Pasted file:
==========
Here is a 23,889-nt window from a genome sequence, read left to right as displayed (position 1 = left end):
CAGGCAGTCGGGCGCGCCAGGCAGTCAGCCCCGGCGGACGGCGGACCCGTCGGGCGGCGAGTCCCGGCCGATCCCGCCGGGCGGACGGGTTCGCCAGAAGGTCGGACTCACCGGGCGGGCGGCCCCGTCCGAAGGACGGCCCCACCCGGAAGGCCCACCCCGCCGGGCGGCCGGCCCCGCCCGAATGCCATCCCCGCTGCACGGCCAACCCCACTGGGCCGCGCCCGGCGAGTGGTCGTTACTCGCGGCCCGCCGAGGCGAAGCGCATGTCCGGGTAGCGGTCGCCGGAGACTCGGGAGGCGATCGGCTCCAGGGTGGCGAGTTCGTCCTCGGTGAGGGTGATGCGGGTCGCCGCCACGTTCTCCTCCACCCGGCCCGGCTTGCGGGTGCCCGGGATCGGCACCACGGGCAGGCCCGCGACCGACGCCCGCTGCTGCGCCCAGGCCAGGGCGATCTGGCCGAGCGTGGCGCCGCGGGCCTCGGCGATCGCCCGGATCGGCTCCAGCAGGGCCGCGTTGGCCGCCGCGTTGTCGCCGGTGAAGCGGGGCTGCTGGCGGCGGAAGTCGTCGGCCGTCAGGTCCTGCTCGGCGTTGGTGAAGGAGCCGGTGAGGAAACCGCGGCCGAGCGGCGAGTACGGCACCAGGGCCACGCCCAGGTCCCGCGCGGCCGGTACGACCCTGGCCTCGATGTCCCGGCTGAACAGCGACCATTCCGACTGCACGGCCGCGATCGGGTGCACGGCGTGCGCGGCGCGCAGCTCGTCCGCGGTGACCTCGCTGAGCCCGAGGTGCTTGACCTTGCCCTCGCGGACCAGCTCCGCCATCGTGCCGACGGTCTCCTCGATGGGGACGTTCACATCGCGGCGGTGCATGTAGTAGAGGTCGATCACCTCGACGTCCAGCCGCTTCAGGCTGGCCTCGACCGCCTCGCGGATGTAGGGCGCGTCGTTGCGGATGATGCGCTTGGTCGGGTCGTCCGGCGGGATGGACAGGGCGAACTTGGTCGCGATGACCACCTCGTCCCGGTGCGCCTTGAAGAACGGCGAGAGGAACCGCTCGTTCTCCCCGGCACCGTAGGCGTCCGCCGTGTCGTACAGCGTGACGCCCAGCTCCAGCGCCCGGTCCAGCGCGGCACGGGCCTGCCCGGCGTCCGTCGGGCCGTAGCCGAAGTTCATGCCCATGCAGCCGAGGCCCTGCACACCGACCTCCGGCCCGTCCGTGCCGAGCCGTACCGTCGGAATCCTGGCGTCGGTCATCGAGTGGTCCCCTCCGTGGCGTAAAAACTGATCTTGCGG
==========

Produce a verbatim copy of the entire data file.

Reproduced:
Here is a 23,889-nt window from a genome sequence, read left to right as displayed (position 1 = left end):
CAGGCAGTCGGGCGCGCCAGGCAGTCAGCCCCGGCGGACGGCGGACCCGTCGGGCGGCGAGTCCCGGCCGATCCCGCCGGGCGGACGGGTTCGCCAGAAGGTCGGACTCACCGGGCGGGCGGCCCCGTCCGAAGGACGGCCCCACCCGGAAGGCCCACCCCGCCGGGCGGCCGGCCCCGCCCGAATGCCATCCCCGCTGCACGGCCAACCCCACTGGGCCGCGCCCGGCGAGTGGTCGTTACTCGCGGCCCGCCGAGGCGAAGCGCATGTCCGGGTAGCGGTCGCCGGAGACTCGGGAGGCGATCGGCTCCAGGGTGGCGAGTTCGTCCTCGGTGAGGGTGATGCGGGTCGCCGCCACGTTCTCCTCCACCCGGCCCGGCTTGCGGGTGCCCGGGATCGGCACCACGGGCAGGCCCGCGACCGACGCCCGCTGCTGCGCCCAGGCCAGGGCGATCTGGCCGAGCGTGGCGCCGCGGGCCTCGGCGATCGCCCGGATCGGCTCCAGCAGGGCCGCGTTGGCCGCCGCGTTGTCGCCGGTGAAGCGGGGCTGCTGGCGGCGGAAGTCGTCGGCCGTCAGGTCCTGCTCGGCGTTGGTGAAGGAGCCGGTGAGGAAACCGCGGCCGAGCGGCGAGTACGGCACCAGGGCCACGCCCAGGTCCCGCGCGGCCGGTACGACCCTGGCCTCGATGTCCCGGCTGAACAGCGACCATTCCGACTGCACGGCCGCGATCGGGTGCACGGCGTGCGCGGCGCGCAGCTCGTCCGCGGTGACCTCGCTGAGCCCGAGGTGCTTGACCTTGCCCTCGCGGACCAGCTCCGCCATCGTGCCGACGGTCTCCTCGATGGGGACGTTCACATCGCGGCGGTGCATGTAGTAGAGGTCGATCACCTCGACGTCCAGCCGCTTCAGGCTGGCCTCGACCGCCTCGCGGATGTAGGGCGCGTCGTTGCGGATGATGCGCTTGGTCGGGTCGTCCGGCGGGATGGACAGGGCGAACTTGGTCGCGATGACCACCTCGTCCCGGTGCGCCTTGAAGAACGGCGAGAGGAACCGCTCGTTCTCCCCGGCACCGTAGGCGTCCGCCGTGTCGTACAGCGTGACGCCCAGCTCCAGCGCCCGGTCCAGCGCGGCACGGGCCTGCCCGGCGTCCGTCGGGCCGTAGCCGAAGTTCATGCCCATGCAGCCGAGGCCCTGCACACCGACCTCCGGCCCGTCCGTGCCGAGCCGTACCGTCGGAATCCTGGCGTCGGTCATCGAGTGGTCCCCTCCGTGGCGTAAAAACTGATCTTGCGG